Although most screens and browsers today will display millions of colors, you must remember that some people are still using older systems with limited resources and old browsers which are more limited. When designing your webpage, you must decide early on who you audience is. Does it include people using low screen settings or older browsers? If yes, you need to think about using websafe or websmart colors. Of all the millions of colors your computer monitor may be able to render, for the older computers with older settings and browsers, there are actually only 216 Websafe colors out of 256 colors.

If a monitor is set to display only 256 colors, it will only produce that many pure colors. Everything else will be dithered. That means your monitor will add pixels of color together so that your eyes mix the color and you get an approximation of the intended color. In theory this is good, in practice it looks bad and can ruin a good design. The image below shows a color wheel with some of the colors dithered.

OK, take some ginkgo biloba, eat some fish and spinach, take a multi-vitamin, or slug down a cup of coffee, it’s time to think hard. Deep breath! Why only 216 colors? For an older low resource system - think Windows 3.1 on a Pentium I with 8MB RAM or an ancient MacIntosh Classic II or similar. A Windows system has a set of colors in it’s 256 color pallet. A McIntosh also has a 256 color pallet too. The problem is, the two pallets don't contain all the same colors. There are only 216 colors that are the same in both pallets, so unless you want the other colors to dither on some systems, you have to ignore them.

Now, to explain how the colors are labeled. In HTML and some other web languages we use what are called Hexadecimal numbers to designate color. This refers to the Red, Cyan, and Blue (usually referrd to as RGB) pixels of light a monitor produces to make colors, two digits for each color. There are 256 possible levels of color for each of the three colors (Red, Cyan and Blue). This goes back to the 16 bit digital system of computers. 16 X 16 = 256. But, if you are going to think like computer, you need a 16 base numbering system (we use a 10 base system). This means the computer counts from 0 to 255 (256 color levels 0 + 255 = 256) using only two digits. When we count we go 8, 9, 10, 11, 12, when a computer counts it puts six more numbers between 10 and 11! We count in tens because we have ten fingers.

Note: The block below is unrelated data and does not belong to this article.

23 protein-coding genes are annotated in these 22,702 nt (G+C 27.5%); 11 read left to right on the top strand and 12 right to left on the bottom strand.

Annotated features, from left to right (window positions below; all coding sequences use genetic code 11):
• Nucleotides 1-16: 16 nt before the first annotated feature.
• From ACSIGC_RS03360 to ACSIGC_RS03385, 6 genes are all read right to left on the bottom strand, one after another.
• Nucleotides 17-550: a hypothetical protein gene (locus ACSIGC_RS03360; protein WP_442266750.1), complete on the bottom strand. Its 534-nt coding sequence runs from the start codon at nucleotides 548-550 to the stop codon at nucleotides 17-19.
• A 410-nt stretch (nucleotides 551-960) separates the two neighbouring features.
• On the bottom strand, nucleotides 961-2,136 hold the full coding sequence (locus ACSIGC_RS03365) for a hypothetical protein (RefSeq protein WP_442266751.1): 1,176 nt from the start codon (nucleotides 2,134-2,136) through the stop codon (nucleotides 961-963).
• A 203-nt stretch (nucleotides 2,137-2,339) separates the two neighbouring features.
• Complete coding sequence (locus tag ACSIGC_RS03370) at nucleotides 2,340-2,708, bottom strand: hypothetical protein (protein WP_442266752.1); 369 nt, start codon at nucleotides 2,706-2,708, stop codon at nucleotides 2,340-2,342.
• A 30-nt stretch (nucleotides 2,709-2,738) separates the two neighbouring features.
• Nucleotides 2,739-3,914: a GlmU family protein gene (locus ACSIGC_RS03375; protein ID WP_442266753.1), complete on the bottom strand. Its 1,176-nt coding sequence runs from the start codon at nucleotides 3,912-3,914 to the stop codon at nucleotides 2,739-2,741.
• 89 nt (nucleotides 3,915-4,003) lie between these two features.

If it makes it easier, think of your computer as an intelligent creature with 16 fingers. This race of creatures might count eight, nine, ten, parc, sika, yom, lus, rupit, woot, eleven, twelve, etc. your computer does this too, but because a ten fingered human designed it, it counts, 08, 09, 0A, 0B, 0C, 0D, 0E, 0F, 11, 12… So, for the intensity of a color constituent – for instance, how much red – you indicate the level by numbering for each of the two digets 1-9 then A-F. So instead of numbering 27, 28, 29, 30, 31, we number 27, 28, 29, 2A, 2B...2F, 30, 31. And after 99…9F, we continue with A1…A9, AA …AF, up to FF. So: 00 is no red, FF is red full on.

Remember the digits mean Red-Cyan-Blue but instead of 00-00-00 we just do 000000, which means no Red, no Cyan, no Blue or in other words, Black, and FFFFFF is of course White. By the way, hexadecimal numbers are not case sensitive, so you could write ffffff for white. Websafe colors use any combination of the following digits: 00, 33, 66, 99, CC, and FF. 339966, 99CCFF, and 0066FF are all websafe colors.

Being limited to 216 colors is a designer’s idea of a drag, and I’m not taking feathers, taffeta and makeup over stubble! So some genius came up with Websmart colors. The Websmart palette is calculated this way: Using a 16 by 16 cube of color, 16 X 16 X 16 = 4,096 colors. The Websmart palette uses any combination of 00, 11, 22, 33, 44, 55, 66, 77, 88, 99, AA, BB, CC, DD, EE, and FF. This means a much larger pallet that will display on monitors that support thousands (16-bit) and millions (24-bit) of colors. You still get dithering on 256 color monitors, but you are safer on most other systems. You can of course choose non-safe colors, but the risk of dithering is greater.

Brought to you by The Caprio Group